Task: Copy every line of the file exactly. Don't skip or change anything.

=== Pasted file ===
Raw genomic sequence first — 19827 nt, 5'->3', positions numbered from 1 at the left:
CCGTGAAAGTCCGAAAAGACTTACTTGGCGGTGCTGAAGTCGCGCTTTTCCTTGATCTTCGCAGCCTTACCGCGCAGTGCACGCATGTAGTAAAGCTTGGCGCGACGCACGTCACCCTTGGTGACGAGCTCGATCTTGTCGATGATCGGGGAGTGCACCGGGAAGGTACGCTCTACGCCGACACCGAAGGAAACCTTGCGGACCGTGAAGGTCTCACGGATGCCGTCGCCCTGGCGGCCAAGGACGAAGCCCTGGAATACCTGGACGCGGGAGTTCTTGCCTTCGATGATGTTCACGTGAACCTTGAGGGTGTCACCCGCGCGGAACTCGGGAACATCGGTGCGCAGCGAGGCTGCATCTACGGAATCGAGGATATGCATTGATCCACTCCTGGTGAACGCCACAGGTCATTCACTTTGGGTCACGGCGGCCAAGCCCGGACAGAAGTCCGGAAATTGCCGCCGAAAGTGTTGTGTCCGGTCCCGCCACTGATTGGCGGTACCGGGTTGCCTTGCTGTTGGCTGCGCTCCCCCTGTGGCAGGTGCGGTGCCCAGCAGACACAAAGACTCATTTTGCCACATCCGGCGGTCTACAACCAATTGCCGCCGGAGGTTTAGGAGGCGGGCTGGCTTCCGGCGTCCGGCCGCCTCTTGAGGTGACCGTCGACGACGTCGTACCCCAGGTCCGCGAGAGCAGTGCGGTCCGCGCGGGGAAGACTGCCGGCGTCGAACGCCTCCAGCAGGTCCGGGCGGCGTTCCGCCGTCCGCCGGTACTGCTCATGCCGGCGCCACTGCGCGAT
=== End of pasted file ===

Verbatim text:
Raw genomic sequence first — 19827 nt, 5'->3', positions numbered from 1 at the left:
CCGTGAAAGTCCGAAAAGACTTACTTGGCGGTGCTGAAGTCGCGCTTTTCCTTGATCTTCGCAGCCTTACCGCGCAGTGCACGCATGTAGTAAAGCTTGGCGCGACGCACGTCACCCTTGGTGACGAGCTCGATCTTGTCGATGATCGGGGAGTGCACCGGGAAGGTACGCTCTACGCCGACACCGAAGGAAACCTTGCGGACCGTGAAGGTCTCACGGATGCCGTCGCCCTGGCGGCCAAGGACGAAGCCCTGGAATACCTGGACGCGGGAGTTCTTGCCTTCGATGATGTTCACGTGAACCTTGAGGGTGTCACCCGCGCGGAACTCGGGAACATCGGTGCGCAGCGAGGCTGCATCTACGGAATCGAGGATATGCATTGATCCACTCCTGGTGAACGCCACAGGTCATTCACTTTGGGTCACGGCGGCCAAGCCCGGACAGAAGTCCGGAAATTGCCGCCGAAAGTGTTGTGTCCGGTCCCGCCACTGATTGGCGGTACCGGGTTGCCTTGCTGTTGGCTGCGCTCCCCCTGTGGCAGGTGCGGTGCCCAGCAGACACAAAGACTCATTTTGCCACATCCGGCGGTCTACAACCAATTGCCGCCGGAGGTTTAGGAGGCGGGCTGGCTTCCGGCGTCCGGCCGCCTCTTGAGGTGACCGTCGACGACGTCGTACCCCAGGTCCGCGAGAGCAGTGCGGTCCGCGCGGGGAAGACTGCCGGCGTCGAACGCCTCCAGCAGGTCCGGGCGGCGTTCCGCCGTCCGCCGGTACTGCTCATGCCGGCGCCACTGCGCGAT